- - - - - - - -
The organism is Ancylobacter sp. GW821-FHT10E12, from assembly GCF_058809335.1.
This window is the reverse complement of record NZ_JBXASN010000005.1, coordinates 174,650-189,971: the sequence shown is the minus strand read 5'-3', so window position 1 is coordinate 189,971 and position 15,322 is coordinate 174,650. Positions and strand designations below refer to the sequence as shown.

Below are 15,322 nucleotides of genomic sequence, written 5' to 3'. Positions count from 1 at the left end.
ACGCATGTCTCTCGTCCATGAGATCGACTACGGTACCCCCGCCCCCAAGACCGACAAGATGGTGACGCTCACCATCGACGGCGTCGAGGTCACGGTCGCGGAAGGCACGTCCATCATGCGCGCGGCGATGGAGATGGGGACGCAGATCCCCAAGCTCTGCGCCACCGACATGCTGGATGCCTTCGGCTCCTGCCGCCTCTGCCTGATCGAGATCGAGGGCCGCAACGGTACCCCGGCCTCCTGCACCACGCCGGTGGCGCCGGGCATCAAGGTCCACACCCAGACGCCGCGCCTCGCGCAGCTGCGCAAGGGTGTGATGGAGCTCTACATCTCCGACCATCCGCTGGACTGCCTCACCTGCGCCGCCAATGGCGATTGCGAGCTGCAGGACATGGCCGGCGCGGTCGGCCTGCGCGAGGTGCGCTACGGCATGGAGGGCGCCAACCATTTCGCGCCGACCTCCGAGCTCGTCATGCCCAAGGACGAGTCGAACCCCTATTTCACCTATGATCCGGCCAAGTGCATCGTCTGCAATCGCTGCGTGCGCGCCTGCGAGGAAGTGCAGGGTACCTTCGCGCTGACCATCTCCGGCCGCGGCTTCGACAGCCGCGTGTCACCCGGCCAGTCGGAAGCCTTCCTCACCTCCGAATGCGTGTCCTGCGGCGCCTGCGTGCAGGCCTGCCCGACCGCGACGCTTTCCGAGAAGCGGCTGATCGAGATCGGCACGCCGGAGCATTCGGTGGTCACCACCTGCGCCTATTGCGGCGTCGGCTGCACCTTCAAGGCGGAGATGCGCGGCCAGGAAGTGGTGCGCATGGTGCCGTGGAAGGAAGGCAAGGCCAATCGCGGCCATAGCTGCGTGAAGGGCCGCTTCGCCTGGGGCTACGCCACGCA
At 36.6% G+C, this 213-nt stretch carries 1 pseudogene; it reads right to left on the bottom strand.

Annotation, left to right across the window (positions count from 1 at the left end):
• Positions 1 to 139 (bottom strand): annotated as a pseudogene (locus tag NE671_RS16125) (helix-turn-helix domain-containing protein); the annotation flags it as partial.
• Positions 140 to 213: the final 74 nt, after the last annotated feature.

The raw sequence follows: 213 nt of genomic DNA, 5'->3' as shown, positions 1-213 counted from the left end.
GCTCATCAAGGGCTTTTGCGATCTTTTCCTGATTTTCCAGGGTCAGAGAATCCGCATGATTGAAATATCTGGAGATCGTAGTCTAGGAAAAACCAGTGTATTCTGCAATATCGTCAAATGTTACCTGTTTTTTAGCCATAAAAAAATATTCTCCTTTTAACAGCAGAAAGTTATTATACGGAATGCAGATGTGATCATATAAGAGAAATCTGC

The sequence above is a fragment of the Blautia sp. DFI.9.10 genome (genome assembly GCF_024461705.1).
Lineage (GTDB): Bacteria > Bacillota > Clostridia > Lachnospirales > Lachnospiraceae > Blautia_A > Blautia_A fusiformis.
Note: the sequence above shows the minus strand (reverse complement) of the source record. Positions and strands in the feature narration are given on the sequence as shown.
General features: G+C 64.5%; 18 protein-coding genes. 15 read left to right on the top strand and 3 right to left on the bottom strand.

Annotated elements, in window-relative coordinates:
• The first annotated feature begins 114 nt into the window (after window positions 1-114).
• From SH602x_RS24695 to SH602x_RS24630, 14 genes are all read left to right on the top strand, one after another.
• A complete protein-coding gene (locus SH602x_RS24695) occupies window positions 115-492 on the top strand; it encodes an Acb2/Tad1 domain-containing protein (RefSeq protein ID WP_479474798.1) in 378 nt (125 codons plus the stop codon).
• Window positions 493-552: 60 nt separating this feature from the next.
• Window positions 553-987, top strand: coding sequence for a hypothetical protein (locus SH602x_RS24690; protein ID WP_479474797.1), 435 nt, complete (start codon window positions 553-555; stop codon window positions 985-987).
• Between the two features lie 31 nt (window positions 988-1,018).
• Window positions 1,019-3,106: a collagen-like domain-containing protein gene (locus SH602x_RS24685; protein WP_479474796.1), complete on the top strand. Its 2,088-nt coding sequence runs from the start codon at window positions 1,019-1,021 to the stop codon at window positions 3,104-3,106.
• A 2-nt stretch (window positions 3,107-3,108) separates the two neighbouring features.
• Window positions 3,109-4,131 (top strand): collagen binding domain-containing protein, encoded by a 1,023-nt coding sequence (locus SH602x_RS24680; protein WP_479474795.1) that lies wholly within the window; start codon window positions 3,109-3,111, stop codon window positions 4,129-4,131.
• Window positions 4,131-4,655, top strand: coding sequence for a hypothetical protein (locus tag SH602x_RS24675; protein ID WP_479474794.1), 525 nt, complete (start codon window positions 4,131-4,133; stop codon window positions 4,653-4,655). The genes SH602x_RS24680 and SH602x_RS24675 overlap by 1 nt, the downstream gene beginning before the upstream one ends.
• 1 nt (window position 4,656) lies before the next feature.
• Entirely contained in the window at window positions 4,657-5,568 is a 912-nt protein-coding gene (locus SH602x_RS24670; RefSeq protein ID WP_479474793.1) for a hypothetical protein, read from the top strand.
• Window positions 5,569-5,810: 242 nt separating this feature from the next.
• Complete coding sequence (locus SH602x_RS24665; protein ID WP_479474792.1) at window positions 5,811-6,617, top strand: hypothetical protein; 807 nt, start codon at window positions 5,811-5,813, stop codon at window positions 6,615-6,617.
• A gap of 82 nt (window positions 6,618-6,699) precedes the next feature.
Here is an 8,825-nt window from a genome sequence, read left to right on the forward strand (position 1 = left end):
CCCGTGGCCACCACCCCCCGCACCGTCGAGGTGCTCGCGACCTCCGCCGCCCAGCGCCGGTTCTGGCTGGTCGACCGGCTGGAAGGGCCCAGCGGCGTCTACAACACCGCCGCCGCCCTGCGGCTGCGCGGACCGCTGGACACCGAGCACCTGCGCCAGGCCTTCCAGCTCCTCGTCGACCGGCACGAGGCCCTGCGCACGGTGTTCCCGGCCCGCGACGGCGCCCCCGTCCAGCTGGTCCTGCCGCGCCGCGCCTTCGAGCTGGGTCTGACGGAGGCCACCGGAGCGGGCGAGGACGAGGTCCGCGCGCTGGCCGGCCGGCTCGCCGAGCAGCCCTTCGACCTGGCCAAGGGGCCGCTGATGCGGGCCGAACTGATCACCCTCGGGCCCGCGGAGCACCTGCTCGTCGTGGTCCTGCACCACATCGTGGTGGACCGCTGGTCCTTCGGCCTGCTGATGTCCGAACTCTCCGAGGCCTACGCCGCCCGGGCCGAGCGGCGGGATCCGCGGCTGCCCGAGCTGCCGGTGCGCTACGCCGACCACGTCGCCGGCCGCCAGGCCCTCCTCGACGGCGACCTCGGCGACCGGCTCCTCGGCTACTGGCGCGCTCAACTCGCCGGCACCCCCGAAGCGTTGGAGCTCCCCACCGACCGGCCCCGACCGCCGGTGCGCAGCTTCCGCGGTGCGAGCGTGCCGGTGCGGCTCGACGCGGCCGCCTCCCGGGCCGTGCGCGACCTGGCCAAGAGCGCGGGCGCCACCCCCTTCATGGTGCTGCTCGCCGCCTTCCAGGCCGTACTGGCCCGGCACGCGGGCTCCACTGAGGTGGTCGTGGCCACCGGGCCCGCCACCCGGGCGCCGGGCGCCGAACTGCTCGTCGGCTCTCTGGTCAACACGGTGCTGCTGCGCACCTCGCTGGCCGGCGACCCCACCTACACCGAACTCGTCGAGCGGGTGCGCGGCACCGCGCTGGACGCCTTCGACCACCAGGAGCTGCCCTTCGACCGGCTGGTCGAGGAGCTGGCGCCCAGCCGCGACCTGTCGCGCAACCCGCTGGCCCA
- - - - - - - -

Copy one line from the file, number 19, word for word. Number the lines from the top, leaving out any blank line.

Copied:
• Window positions 493-552: 60 nt separating this feature from the next.